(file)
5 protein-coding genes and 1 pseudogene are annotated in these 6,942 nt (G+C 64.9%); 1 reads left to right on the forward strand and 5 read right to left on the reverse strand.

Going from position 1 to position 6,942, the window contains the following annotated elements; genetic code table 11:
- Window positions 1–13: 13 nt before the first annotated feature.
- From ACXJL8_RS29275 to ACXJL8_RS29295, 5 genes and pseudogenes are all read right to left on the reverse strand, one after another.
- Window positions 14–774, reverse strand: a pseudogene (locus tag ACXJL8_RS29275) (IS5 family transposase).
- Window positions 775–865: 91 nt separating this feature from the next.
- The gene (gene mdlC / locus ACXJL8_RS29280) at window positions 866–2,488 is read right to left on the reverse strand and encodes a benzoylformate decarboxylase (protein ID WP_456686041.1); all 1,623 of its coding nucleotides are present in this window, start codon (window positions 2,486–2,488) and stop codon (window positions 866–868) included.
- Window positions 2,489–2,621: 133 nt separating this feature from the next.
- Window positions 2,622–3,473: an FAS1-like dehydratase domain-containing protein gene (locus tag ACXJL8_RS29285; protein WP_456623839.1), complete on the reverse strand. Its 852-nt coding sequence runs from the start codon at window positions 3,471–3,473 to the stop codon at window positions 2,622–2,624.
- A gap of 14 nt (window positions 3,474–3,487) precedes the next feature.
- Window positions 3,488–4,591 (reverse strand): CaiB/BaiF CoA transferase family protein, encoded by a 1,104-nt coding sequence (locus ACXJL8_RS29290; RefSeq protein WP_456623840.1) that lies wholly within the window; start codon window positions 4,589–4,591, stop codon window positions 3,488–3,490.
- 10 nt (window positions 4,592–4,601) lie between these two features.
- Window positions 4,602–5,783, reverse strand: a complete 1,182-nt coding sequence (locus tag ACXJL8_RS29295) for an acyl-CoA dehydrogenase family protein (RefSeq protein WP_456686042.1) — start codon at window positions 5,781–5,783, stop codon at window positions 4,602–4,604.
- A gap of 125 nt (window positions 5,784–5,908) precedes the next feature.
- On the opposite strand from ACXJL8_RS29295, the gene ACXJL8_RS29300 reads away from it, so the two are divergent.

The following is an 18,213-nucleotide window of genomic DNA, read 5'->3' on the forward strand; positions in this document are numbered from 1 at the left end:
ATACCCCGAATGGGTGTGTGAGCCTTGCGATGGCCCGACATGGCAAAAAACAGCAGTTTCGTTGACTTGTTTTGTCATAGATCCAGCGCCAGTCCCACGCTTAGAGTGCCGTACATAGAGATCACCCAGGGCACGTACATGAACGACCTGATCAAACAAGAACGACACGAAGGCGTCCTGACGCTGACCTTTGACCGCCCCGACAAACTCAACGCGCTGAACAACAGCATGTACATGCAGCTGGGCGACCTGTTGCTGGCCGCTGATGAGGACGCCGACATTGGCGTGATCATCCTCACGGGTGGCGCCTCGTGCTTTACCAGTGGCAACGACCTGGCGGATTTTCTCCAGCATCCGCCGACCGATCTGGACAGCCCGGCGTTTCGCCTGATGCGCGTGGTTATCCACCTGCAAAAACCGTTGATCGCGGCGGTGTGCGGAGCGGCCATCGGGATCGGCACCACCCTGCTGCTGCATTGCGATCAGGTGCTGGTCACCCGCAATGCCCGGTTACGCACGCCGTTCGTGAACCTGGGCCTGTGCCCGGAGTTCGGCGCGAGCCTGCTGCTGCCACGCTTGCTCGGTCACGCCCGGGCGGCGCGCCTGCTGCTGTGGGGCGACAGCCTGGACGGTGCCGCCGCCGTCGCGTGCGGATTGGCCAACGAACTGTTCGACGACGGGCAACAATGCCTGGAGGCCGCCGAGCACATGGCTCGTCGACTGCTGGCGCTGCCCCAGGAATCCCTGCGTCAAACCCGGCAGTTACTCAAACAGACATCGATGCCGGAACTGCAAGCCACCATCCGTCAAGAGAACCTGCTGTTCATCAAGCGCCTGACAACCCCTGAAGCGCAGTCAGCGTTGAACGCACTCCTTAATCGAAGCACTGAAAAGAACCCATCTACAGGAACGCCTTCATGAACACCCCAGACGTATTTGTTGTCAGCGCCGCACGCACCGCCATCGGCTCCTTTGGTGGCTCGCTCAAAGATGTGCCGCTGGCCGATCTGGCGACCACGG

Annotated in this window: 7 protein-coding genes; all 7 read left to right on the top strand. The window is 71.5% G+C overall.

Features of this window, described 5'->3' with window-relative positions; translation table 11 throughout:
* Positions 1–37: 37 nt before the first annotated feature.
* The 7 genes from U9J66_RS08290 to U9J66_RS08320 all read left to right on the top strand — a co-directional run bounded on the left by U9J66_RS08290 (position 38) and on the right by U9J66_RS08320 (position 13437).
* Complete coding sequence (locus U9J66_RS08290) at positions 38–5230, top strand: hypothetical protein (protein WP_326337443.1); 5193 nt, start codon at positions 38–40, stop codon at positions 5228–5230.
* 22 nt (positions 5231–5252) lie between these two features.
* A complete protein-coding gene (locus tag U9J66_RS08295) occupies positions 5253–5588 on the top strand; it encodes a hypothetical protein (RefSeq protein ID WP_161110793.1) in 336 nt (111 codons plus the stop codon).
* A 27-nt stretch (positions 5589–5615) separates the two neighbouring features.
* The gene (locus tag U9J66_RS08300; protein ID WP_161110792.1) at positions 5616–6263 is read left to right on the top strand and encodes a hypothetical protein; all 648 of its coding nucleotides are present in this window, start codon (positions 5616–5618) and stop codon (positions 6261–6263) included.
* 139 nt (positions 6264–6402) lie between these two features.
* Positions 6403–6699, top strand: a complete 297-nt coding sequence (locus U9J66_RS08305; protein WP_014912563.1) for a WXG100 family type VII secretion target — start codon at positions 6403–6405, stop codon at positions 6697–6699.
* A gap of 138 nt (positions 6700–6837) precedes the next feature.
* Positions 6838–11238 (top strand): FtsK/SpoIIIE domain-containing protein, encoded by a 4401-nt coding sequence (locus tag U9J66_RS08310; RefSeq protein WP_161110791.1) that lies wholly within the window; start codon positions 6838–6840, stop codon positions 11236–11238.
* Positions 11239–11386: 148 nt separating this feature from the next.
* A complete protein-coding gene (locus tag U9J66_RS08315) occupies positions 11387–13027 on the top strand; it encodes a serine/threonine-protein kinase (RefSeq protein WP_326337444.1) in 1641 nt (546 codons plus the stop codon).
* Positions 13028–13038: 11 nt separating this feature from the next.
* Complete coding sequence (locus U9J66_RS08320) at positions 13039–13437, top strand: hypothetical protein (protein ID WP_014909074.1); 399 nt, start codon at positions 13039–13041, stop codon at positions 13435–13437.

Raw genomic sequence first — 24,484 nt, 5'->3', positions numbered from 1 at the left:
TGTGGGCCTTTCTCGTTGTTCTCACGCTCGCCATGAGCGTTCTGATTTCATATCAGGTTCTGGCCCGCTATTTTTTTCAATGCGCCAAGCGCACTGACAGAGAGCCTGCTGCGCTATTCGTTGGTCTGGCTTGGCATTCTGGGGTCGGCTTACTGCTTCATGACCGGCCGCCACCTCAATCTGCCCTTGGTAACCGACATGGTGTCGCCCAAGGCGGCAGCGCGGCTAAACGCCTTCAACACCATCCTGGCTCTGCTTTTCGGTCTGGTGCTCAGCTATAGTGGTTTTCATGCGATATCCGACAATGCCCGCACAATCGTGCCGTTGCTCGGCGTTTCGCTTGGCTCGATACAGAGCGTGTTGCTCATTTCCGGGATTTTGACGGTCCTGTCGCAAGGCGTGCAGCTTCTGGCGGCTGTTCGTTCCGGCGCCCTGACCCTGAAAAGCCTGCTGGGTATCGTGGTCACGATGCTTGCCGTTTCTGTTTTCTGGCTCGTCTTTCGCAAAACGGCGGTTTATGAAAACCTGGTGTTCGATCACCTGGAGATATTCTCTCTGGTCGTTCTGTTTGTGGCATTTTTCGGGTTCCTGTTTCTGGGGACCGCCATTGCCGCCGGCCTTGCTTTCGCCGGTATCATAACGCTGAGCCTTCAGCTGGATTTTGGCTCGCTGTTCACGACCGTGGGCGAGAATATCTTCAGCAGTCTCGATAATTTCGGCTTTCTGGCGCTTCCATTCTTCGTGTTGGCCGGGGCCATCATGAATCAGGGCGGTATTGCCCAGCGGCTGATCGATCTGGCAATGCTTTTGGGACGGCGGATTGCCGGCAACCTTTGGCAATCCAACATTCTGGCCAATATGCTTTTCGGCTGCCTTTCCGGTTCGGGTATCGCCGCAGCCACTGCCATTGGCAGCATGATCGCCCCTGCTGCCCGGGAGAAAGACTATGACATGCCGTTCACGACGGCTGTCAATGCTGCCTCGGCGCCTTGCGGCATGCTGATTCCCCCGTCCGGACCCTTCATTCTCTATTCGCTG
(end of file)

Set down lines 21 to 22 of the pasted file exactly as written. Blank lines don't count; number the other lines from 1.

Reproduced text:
* The 7 genes from U9J66_RS08290 to U9J66_RS08320 all read left to right on the top strand — a co-directional run bounded on the left by U9J66_RS08290 (position 38) and on the right by U9J66_RS08320 (position 13437).
* Complete coding sequence (locus U9J66_RS08290) at positions 38–5230, top strand: hypothetical protein (protein WP_326337443.1); 5193 nt, start codon at positions 38–40, stop codon at positions 5228–5230.